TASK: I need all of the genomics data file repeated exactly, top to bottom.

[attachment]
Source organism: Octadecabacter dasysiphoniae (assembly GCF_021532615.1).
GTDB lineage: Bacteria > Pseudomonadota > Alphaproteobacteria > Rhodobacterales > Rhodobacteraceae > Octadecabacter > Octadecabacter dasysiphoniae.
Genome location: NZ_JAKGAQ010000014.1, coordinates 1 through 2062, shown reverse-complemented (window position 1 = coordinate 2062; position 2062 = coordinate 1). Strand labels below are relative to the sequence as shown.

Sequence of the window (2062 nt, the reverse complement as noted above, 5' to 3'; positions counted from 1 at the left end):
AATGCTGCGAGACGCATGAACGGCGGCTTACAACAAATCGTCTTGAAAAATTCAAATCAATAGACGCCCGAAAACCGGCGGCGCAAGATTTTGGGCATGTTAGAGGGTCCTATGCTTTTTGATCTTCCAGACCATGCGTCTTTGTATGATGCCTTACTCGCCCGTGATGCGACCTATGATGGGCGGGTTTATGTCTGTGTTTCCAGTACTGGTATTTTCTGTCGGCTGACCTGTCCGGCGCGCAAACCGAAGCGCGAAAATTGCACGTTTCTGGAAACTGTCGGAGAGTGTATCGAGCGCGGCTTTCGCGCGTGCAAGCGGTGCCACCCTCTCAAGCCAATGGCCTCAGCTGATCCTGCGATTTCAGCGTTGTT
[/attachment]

Source organism: Octadecabacter dasysiphoniae (assembly GCF_021532615.1).
GTDB lineage: Bacteria > Pseudomonadota > Alphaproteobacteria > Rhodobacterales > Rhodobacteraceae > Octadecabacter > Octadecabacter dasysiphoniae.
Genome location: NZ_JAKGAQ010000014.1, coordinates 1 through 2062, shown reverse-complemented (window position 1 = coordinate 2062; position 2062 = coordinate 1). Strand labels below are relative to the sequence as shown.

Sequence of the window (2062 nt, the reverse complement as noted above, 5' to 3'; positions counted from 1 at the left end):
AATGCTGCGAGACGCATGAACGGCGGCTTACAACAAATCGTCTTGAAAAATTCAAATCAATAGACGCCCGAAAACCGGCGGCGCAAGATTTTGGGCATGTTAGAGGGTCCTATGCTTTTTGATCTTCCAGACCATGCGTCTTTGTATGATGCCTTACTCGCCCGTGATGCGACCTATGATGGGCGGGTTTATGTCTGTGTTTCCAGTACTGGTATTTTCTGTCGGCTGACCTGTCCGGCGCGCAAACCGAAGCGCGAAAATTGCACGTTTCTGGAAACTGTCGGAGAGTGTATCGAGCGCGGCTTTCGCGCGTGCAAGCGGTGCCACCCTCTCAAGCCAATGGCCTCAGCTGATCCTGCGATTTCAGCGTTGTT